Apply Only to Programs that Have This Many Full-Time Faculty

Updated: Jul 28, 2019


Let's say you are interested in getting a bachelor's degree in anthropology. You do a quick web search on one of the schools you are interested in and see that anthropology is on their list of bachelor's degree offerings. Is this school worth applying to?


Maybe not. It's vital that you determine how many full-time faculty members actually teach in their anthropology program. The reason for this is simple. If this school only has two full-time faculty members in anthropology, you are going to be spending quite a bit of time with only two people if you enroll there. Sure the program may tell you they have an extensive list of part-time faculty, and these adjuncts may even be great teachers. The reality is, however, most part-time faculty only teach classes. They typically do not provide career advising or engage in mentoring (Government Accountability Report, 2017).


Going to a school with only a couple full-time faculty members teaching in your program of study means you will be limiting your opportunities for learning. You will be narrowing the amount of career advice you can receive. And you will be reducing the social capital you can leverage with potential graduate schools and future employers. (As a scary side note, I once reviewed a campus where a major program had only one full-time faculty member. As you can imagine, it was not a quality program.)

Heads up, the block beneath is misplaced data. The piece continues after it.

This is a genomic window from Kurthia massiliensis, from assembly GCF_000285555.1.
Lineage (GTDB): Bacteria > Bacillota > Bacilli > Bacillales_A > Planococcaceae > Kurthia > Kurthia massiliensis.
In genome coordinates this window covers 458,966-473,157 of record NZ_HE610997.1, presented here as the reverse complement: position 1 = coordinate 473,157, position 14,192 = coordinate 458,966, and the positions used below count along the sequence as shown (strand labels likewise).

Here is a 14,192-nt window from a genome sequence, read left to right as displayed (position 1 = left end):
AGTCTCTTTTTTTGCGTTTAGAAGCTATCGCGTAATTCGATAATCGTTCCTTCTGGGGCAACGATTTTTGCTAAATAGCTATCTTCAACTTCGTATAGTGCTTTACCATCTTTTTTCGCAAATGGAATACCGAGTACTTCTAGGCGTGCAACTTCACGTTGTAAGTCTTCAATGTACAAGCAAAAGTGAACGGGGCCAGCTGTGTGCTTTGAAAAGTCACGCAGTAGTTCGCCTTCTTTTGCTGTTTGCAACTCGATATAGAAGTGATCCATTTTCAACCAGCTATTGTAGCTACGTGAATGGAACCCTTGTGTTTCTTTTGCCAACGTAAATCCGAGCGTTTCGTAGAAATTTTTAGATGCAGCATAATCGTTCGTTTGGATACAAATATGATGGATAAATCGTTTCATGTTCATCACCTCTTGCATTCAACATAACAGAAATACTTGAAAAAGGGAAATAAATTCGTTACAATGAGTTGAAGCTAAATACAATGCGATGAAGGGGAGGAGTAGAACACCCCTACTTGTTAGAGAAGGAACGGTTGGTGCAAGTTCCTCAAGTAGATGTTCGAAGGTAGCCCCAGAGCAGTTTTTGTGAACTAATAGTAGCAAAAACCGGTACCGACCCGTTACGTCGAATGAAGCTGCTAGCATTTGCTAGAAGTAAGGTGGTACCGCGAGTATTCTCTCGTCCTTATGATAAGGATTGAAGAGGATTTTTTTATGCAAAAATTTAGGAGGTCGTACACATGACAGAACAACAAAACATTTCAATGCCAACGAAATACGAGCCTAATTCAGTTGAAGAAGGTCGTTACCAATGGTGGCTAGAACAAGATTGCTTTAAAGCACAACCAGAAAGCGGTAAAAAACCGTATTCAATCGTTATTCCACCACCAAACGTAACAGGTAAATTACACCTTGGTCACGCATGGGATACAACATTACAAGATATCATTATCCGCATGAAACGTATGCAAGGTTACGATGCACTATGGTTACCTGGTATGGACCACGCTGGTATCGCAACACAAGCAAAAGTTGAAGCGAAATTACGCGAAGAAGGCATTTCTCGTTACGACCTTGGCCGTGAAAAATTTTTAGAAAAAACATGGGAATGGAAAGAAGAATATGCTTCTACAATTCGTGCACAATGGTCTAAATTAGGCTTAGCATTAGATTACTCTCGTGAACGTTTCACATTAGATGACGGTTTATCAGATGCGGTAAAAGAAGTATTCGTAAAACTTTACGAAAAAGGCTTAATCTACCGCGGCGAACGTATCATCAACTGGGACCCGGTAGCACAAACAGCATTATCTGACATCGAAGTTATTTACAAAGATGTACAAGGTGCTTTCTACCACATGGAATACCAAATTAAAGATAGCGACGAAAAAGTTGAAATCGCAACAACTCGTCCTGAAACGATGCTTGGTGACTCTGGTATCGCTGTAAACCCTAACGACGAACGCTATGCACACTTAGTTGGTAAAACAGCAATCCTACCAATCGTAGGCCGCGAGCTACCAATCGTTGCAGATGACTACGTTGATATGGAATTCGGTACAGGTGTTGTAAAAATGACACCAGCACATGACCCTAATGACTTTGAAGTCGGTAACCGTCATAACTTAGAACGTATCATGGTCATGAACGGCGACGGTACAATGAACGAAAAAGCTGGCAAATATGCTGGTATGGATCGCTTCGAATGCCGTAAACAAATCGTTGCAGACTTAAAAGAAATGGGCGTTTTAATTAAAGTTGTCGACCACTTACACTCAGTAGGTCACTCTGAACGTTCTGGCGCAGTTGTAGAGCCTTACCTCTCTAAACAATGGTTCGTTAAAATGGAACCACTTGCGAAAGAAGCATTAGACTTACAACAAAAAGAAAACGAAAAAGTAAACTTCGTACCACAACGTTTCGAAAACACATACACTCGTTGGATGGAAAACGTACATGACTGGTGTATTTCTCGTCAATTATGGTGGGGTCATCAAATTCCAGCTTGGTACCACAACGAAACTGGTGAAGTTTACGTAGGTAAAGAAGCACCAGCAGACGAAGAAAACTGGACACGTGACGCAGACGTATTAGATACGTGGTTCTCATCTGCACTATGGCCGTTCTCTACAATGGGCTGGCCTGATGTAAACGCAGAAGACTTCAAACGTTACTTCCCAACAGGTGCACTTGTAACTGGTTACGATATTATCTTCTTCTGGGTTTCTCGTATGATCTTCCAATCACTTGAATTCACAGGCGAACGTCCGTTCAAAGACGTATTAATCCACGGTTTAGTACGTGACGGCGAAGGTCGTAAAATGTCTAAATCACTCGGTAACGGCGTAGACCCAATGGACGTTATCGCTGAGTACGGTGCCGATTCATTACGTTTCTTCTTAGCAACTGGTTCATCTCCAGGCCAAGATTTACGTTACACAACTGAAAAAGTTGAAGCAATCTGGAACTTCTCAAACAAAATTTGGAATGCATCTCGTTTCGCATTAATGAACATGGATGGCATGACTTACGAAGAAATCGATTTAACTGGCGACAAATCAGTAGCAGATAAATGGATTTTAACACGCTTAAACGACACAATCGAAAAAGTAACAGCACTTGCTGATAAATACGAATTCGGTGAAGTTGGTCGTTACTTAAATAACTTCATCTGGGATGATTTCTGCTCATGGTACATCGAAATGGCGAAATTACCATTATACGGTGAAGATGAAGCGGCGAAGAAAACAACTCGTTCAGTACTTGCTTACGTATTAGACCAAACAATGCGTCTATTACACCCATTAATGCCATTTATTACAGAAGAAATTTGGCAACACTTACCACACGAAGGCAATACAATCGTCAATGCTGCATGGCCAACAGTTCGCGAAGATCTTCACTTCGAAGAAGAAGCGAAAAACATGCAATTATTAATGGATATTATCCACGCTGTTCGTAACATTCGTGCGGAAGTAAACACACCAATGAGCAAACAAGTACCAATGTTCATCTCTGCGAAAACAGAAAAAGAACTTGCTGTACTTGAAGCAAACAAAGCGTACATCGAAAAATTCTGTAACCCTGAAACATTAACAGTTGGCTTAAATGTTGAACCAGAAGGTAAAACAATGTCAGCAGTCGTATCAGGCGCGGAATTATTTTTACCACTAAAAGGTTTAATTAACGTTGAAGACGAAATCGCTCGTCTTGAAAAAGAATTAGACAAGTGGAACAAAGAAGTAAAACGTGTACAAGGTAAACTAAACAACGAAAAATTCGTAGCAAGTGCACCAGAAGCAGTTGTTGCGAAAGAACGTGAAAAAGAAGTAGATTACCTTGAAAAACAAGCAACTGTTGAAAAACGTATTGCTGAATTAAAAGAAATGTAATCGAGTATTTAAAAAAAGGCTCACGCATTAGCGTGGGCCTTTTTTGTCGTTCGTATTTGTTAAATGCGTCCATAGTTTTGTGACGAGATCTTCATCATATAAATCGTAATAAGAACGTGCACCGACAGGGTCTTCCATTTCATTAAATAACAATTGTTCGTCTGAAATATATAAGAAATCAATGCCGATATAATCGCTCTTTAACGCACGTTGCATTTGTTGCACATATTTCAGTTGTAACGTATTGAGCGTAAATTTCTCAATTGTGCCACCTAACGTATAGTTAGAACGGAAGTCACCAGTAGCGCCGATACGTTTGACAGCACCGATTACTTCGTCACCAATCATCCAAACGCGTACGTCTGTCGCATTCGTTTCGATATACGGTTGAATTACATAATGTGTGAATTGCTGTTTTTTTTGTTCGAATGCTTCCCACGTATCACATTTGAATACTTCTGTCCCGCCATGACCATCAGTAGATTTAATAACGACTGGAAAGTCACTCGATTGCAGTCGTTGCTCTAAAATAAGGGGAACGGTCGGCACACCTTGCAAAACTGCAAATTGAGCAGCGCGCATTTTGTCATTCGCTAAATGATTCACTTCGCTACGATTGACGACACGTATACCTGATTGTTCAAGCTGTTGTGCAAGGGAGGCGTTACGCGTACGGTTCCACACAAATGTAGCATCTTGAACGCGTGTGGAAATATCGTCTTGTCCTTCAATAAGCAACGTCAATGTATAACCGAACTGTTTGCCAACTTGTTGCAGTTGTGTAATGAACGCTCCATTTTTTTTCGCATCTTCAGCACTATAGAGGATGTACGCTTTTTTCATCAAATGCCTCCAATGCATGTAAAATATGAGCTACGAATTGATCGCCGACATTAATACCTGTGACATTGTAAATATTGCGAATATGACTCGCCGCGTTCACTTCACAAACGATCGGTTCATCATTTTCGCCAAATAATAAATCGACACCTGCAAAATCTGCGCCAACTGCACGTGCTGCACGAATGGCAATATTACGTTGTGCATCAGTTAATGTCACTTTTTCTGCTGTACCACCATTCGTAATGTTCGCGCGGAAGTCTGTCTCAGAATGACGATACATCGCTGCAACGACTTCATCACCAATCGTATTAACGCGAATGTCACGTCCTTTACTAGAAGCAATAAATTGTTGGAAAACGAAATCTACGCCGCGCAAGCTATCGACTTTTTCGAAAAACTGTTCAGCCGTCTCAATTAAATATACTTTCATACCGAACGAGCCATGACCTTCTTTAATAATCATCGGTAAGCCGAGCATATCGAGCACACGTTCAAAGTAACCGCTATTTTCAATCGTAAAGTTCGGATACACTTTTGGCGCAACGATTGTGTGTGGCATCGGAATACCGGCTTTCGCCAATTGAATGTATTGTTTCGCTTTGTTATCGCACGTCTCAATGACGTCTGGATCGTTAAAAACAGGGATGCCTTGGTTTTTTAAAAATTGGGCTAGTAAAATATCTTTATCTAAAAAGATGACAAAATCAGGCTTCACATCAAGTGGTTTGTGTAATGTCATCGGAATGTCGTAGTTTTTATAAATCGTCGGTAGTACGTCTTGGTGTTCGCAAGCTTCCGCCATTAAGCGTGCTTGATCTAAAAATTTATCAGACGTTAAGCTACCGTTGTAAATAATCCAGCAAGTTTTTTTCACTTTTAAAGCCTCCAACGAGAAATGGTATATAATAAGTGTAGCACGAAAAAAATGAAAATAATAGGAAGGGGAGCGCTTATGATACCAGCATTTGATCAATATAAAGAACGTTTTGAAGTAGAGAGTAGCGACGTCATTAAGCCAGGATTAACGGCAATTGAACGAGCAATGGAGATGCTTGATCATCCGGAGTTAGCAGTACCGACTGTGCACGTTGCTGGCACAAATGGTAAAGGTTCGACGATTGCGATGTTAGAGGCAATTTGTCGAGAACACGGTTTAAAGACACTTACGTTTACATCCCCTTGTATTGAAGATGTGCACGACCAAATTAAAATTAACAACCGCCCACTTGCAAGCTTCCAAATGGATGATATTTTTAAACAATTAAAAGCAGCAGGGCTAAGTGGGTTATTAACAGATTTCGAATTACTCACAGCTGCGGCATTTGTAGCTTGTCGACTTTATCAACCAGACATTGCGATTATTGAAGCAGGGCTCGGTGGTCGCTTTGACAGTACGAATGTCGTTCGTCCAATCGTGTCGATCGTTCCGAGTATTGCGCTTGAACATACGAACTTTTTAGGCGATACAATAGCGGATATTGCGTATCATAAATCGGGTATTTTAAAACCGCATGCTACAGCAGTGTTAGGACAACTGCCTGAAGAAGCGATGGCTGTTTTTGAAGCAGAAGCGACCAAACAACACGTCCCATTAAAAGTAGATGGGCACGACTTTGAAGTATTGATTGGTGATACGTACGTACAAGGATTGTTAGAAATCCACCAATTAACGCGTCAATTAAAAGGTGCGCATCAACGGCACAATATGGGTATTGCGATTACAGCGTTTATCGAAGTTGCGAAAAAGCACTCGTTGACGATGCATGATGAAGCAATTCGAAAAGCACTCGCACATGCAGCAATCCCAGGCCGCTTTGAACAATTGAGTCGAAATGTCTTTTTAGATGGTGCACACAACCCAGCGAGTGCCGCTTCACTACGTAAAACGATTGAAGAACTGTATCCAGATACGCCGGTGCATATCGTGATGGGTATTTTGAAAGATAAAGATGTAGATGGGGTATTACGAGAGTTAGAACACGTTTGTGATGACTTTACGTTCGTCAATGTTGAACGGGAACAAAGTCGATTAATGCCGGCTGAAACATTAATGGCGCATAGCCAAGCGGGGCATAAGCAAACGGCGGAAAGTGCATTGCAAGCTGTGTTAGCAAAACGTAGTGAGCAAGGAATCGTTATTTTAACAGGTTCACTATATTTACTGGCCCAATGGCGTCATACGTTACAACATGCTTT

While specialized accreditation programs often provide guidelines for how many full-time "participating" faculty members their specific programs should have, there is no agreed upon rule, across the board, for how many full-time faculty members is the proper amount.


I recommend this handy approach when determining if a program has enough full-time faculty. Hold your hand out in front of you and make a fist. Now point your thumb upward. In order for you to give a program a "thumbs up" it needs to have at least the same number of full-time faculty members as the fingers supporting your thumb--Four.

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